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    Speaking of typewriters, though, many compact typewriters didn’t have a 1 key; you used a lower case L instead. I don’t remember but I feel like that shifted the number row; I’ll have to look at my portable typewriter and see. I do have one. I even use it sometimes. :)

    ….But here is another without the zero, but with the one, and the digits shifted the other way(!)
    https://5.imimg.com/data5/VM/VO/MY-2105719/hermes-baby-g.jpg

    …And here one with neither 1 nor 0 and shift like the Pro1
    https://www.bazaraki.com/adv/2356211_vintage-olympia-portable-typewriter/

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    #18641
    silversolver
    Jason Bassett
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    Speaking of typewriters, though, many compact typewriters didn’t have a 1 key; you used a lower case L instead. I don’t remember but I feel like that shifted the number row; I’ll have to look at my portable typewriter and see. I do have one. I even use it sometimes. :)

    Here is one. No shift, the 2 centred between Q and W. (It was also very common to use the letter o for zero)

    https://www.tias.com/stores/clocksgalore/pictures/8139a.jpg

    compact typewriter

    I have this exact typewriter. How did you get it out of my house?! :P But all the typewriters you’ve shown prove is that people will get accustomed to wherever you put the numbers, and that shifting them one way or the other is no crime. Also, thanks for the typewriter pictures. They’re as good as cat pictures. :)

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    #18653
    silversolver
    Jason Bassett
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    I take back what I said about the keyboard on the P1 being a D4 clone. I studied the P1 keyboard more closely today, and realized that there are some important improvements to the P1 over the D4. The one that excites me the most is the right shift key, which the original Droid had, but the D4 does not, and I miss it. This looks like the very best landscape slider keyboard ever made anywhere by anyone. I can hardly wait. :)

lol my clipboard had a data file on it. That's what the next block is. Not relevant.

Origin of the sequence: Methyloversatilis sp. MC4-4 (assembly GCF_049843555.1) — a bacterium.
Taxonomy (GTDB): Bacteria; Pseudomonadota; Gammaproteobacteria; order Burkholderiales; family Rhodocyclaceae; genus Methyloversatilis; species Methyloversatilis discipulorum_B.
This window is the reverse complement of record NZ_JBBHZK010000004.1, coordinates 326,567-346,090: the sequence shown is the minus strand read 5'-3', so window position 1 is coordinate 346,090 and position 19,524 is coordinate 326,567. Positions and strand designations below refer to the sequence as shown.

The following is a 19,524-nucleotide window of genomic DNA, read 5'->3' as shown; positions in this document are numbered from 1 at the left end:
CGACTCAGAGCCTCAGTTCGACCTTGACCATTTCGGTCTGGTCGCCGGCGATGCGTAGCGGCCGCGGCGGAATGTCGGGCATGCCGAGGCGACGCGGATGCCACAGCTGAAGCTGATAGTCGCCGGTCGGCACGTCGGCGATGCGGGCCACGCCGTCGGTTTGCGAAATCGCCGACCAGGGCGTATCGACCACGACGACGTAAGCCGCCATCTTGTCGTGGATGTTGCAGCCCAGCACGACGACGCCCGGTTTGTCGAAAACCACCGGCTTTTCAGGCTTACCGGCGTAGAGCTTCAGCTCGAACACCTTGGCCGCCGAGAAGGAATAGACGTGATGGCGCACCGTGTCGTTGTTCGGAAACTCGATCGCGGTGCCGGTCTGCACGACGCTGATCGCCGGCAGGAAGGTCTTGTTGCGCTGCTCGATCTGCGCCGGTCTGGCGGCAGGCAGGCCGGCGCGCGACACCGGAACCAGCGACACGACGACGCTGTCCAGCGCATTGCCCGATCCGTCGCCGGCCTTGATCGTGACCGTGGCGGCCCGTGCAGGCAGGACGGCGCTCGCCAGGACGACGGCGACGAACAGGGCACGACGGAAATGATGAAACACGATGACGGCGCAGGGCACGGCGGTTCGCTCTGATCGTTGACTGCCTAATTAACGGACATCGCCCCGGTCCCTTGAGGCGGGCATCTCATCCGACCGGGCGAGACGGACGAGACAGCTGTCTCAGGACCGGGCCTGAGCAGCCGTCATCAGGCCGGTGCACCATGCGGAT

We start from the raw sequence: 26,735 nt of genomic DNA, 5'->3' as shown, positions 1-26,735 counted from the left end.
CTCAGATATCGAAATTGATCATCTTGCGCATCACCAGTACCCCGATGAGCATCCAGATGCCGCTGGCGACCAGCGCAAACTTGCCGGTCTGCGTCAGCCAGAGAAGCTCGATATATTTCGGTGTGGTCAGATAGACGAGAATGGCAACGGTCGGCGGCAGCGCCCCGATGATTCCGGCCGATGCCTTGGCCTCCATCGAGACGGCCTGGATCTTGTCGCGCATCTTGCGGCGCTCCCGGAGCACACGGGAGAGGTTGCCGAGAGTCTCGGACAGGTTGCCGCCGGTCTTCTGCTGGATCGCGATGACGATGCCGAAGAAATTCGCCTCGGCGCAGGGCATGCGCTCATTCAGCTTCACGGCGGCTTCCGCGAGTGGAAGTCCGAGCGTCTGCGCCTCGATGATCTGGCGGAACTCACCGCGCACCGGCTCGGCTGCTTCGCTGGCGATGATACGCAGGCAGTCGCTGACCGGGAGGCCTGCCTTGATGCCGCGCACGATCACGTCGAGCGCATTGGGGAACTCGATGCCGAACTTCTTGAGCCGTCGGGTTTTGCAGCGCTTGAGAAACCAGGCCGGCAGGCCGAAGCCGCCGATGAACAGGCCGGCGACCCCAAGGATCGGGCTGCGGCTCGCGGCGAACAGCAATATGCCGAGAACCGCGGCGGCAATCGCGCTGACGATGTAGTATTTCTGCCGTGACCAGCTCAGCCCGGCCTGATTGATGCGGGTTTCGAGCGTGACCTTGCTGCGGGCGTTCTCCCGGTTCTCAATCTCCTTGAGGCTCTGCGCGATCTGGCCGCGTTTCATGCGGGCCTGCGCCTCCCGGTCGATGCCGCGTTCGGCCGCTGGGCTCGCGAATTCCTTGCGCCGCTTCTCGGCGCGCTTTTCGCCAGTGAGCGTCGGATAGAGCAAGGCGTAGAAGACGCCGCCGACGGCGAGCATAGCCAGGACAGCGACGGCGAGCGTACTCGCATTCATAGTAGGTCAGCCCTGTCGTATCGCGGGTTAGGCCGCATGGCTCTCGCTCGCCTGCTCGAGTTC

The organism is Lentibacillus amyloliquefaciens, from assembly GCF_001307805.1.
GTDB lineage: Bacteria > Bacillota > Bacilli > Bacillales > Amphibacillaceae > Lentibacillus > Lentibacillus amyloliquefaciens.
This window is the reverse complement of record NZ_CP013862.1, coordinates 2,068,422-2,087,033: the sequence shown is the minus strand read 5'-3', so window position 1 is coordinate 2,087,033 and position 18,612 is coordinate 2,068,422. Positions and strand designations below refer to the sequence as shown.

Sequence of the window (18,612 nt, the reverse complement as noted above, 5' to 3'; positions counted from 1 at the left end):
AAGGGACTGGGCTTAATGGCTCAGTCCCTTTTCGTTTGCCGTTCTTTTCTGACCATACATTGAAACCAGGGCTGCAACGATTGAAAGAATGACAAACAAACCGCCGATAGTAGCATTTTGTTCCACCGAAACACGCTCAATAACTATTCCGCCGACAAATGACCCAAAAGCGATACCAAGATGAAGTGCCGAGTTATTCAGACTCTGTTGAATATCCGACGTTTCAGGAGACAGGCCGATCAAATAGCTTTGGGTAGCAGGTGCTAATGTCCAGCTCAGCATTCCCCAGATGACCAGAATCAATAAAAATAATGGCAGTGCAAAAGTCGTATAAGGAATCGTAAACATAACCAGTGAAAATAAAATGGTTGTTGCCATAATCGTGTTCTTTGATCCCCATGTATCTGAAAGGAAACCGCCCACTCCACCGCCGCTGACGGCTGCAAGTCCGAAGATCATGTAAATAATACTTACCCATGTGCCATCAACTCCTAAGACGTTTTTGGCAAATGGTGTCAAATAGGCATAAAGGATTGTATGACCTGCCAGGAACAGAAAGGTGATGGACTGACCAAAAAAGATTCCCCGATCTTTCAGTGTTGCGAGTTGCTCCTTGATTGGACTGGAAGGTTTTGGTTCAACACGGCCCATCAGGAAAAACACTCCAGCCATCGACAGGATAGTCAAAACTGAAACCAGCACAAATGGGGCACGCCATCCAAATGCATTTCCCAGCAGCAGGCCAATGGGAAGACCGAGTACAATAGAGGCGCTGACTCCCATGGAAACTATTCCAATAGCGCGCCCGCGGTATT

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    #18670
    EskeRahn
    EskeRahn
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    This looks like the very best landscape slider keyboard ever made anywhere by anyone. I can hardly wait. :)

    I’m definitely with you on that one. :-D

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    #19045
    mahasamatman
    mahasamatman
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    My first QWERTY slider was the Samsung Sidekick 4G, which also had the angled screen. I still have it as an alternate phone, even though the OS is so old I can’t update anything any more. But it accepts full-size SD cards, which was useful for the data SIM I bought for use in Japan so I could use it as a hotspot.

    My current QWERTY slider is the LG Optimus F3Q. It’s not as nice as the Samsung, but has LTE support that the Samsung doesn’t. It’s getting a bit long in the tooth, though, and I’m really looking forward to replacing it with the Pro1.

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    #19249
    anonim001
    anonim001